Getting angry at the wheel is, for many drivers, a common occurrence. But even though this anger can sometimes be justified, it can also be dangerous, as it distracts the driver from what is happening on the road. Researchers are attempting to facilitate safer communication between drivers with the help of an augmented reality app.
Imagine you’re driving along, minding your own business, when suddenly a car cuts in front of you at full speed. You get annoyed, you honk your horn, and just for a moment, you put yourself in danger by paying less attention to what is happening around you. But, had you known that the car that cut you up was rushing to the hospital, would you have had the same reaction?
This is the question asked by researchers at the Eindhoven University of Technology in the Netherlands. “In the United States, 1500 people are killed or injured every year following aggressive behavior,” explains Chao Wang, the project’s lead scientist. This project aims to develop a mobile application that uses augmented reality to facilitate communication between drivers.
How does it work?
The approach is relatively simple. Developed to work on a smartphone, the app uses the smartphone’s screen to project an image onto a small plastic screen located close to the windshield. This means that drivers can see the information without being distracted by their smartphones. The app also contains a system of simple phrases and pictograms that allow drivers to send short messages to other road users to explain the reasons behind their behavior on the road.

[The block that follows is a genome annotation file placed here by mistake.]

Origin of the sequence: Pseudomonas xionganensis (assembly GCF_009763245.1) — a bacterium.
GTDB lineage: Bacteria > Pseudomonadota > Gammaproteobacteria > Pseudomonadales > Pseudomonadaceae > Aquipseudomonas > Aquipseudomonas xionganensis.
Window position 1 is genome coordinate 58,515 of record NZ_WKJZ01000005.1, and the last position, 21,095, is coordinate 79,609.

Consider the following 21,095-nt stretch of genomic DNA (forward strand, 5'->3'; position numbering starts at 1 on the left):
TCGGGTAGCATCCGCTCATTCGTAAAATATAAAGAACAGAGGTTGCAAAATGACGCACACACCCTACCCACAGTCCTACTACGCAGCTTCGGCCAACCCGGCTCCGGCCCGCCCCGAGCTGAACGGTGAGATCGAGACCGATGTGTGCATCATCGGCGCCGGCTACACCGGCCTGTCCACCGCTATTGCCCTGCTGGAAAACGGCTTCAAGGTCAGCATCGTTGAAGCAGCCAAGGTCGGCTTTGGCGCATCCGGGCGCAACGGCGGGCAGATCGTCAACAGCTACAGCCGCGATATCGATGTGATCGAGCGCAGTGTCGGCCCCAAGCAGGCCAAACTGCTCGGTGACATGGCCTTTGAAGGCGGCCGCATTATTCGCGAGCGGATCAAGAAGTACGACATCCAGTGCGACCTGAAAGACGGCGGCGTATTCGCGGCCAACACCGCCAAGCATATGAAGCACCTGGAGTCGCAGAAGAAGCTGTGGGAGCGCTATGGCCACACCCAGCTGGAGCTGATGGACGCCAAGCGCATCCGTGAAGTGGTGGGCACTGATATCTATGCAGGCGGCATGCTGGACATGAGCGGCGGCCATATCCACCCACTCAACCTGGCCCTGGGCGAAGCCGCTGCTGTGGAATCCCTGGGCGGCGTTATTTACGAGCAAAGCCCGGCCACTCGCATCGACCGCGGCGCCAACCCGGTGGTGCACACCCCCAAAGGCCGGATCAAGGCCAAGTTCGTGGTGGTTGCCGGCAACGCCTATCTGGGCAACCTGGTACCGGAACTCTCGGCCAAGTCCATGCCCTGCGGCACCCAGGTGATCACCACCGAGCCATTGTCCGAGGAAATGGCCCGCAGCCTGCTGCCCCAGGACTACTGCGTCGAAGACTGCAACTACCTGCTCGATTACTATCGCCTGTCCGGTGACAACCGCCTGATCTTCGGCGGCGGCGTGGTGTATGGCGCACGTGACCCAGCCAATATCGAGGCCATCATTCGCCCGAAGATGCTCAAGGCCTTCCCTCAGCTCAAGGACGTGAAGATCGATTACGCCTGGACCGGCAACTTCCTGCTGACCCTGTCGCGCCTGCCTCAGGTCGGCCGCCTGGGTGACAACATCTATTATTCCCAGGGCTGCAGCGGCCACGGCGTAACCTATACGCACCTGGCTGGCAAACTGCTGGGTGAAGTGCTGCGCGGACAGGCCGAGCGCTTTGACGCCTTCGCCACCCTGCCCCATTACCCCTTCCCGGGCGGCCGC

For example, an airplane icon could appear on the screen, meaning that the car behind is driving to the airport and may be a little pressed for time. The driver would then understand why the car behind may be driving in a more “sporty” manner than usual, anticipate this, and avoid getting in the way. Numerous different situations can be communicated in this way.
However, this does not mean that the app offers free rein on the roads: the developers plan to add safeguards over time, in particular by limiting the use of certain functions that could justify dangerous behavior. In addition, other road users can also “grade” drivers by sending notifications resembling Facebook icons, to praise them for considerate driving, for example, or conversely to communicate their annoyance.
The researchers and developers are currently trialing the app among a small number of drivers to judge its effectiveness. The app uses a sticker located on the cars’ front windshields to recognize them, but Chao Wang envisages that license plates could be used in the future.
If the app can successfully demonstrate a decrease in aggressive driving as a result of this new method of communication, the researchers think that their system could also interest insurance companies, who could use drivers’ grades to judge their driving habits and eventually adjust their insurance policies using this information. Clearly, the project is still in its infancy, but it gives us an idea of what is waiting down the road, with technology that is already at our fingertips.